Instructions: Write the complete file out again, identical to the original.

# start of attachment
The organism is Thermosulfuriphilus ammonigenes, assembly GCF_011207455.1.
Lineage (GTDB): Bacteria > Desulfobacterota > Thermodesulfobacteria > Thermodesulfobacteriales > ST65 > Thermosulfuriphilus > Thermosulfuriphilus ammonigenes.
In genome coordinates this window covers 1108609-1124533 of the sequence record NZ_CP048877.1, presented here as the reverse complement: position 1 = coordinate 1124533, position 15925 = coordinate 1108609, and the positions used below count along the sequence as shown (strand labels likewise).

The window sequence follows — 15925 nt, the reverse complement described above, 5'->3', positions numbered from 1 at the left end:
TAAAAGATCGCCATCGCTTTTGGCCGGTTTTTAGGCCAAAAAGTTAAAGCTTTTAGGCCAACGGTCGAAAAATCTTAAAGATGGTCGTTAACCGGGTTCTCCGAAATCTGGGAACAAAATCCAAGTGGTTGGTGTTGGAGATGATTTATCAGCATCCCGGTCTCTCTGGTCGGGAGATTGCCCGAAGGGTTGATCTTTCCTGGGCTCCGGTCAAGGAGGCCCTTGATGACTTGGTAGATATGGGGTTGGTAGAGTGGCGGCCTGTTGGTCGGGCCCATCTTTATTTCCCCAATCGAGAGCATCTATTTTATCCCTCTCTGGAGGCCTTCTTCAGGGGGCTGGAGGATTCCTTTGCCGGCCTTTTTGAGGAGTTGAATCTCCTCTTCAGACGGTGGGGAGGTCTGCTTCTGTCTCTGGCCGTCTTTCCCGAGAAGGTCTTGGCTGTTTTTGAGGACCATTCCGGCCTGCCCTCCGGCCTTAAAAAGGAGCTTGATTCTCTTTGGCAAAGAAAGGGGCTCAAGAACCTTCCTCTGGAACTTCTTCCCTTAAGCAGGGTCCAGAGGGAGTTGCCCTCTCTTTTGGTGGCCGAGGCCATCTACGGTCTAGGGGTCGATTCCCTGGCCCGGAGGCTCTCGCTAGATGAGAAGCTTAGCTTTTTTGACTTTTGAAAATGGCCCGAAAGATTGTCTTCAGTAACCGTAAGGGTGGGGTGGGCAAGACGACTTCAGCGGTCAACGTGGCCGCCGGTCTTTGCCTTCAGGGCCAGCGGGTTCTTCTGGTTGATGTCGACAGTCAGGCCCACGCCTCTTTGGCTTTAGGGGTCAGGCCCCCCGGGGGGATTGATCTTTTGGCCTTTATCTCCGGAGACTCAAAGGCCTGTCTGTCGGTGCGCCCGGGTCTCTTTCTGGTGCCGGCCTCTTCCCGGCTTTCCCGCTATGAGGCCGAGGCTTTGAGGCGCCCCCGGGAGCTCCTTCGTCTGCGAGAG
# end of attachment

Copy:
The organism is Thermosulfuriphilus ammonigenes, assembly GCF_011207455.1.
Lineage (GTDB): Bacteria > Desulfobacterota > Thermodesulfobacteria > Thermodesulfobacteriales > ST65 > Thermosulfuriphilus > Thermosulfuriphilus ammonigenes.
In genome coordinates this window covers 1108609-1124533 of the sequence record NZ_CP048877.1, presented here as the reverse complement: position 1 = coordinate 1124533, position 15925 = coordinate 1108609, and the positions used below count along the sequence as shown (strand labels likewise).

The window sequence follows — 15925 nt, the reverse complement described above, 5'->3', positions numbered from 1 at the left end:
TAAAAGATCGCCATCGCTTTTGGCCGGTTTTTAGGCCAAAAAGTTAAAGCTTTTAGGCCAACGGTCGAAAAATCTTAAAGATGGTCGTTAACCGGGTTCTCCGAAATCTGGGAACAAAATCCAAGTGGTTGGTGTTGGAGATGATTTATCAGCATCCCGGTCTCTCTGGTCGGGAGATTGCCCGAAGGGTTGATCTTTCCTGGGCTCCGGTCAAGGAGGCCCTTGATGACTTGGTAGATATGGGGTTGGTAGAGTGGCGGCCTGTTGGTCGGGCCCATCTTTATTTCCCCAATCGAGAGCATCTATTTTATCCCTCTCTGGAGGCCTTCTTCAGGGGGCTGGAGGATTCCTTTGCCGGCCTTTTTGAGGAGTTGAATCTCCTCTTCAGACGGTGGGGAGGTCTGCTTCTGTCTCTGGCCGTCTTTCCCGAGAAGGTCTTGGCTGTTTTTGAGGACCATTCCGGCCTGCCCTCCGGCCTTAAAAAGGAGCTTGATTCTCTTTGGCAAAGAAAGGGGCTCAAGAACCTTCCTCTGGAACTTCTTCCCTTAAGCAGGGTCCAGAGGGAGTTGCCCTCTCTTTTGGTGGCCGAGGCCATCTACGGTCTAGGGGTCGATTCCCTGGCCCGGAGGCTCTCGCTAGATGAGAAGCTTAGCTTTTTTGACTTTTGAAAATGGCCCGAAAGATTGTCTTCAGTAACCGTAAGGGTGGGGTGGGCAAGACGACTTCAGCGGTCAACGTGGCCGCCGGTCTTTGCCTTCAGGGCCAGCGGGTTCTTCTGGTTGATGTCGACAGTCAGGCCCACGCCTCTTTGGCTTTAGGGGTCAGGCCCCCCGGGGGGATTGATCTTTTGGCCTTTATCTCCGGAGACTCAAAGGCCTGTCTGTCGGTGCGCCCGGGTCTCTTTCTGGTGCCGGCCTCTTCCCGGCTTTCCCGCTATGAGGCCGAGGCTTTGAGGCGCCCCCGGGAGCTCCTTCGTCTGCGAGAG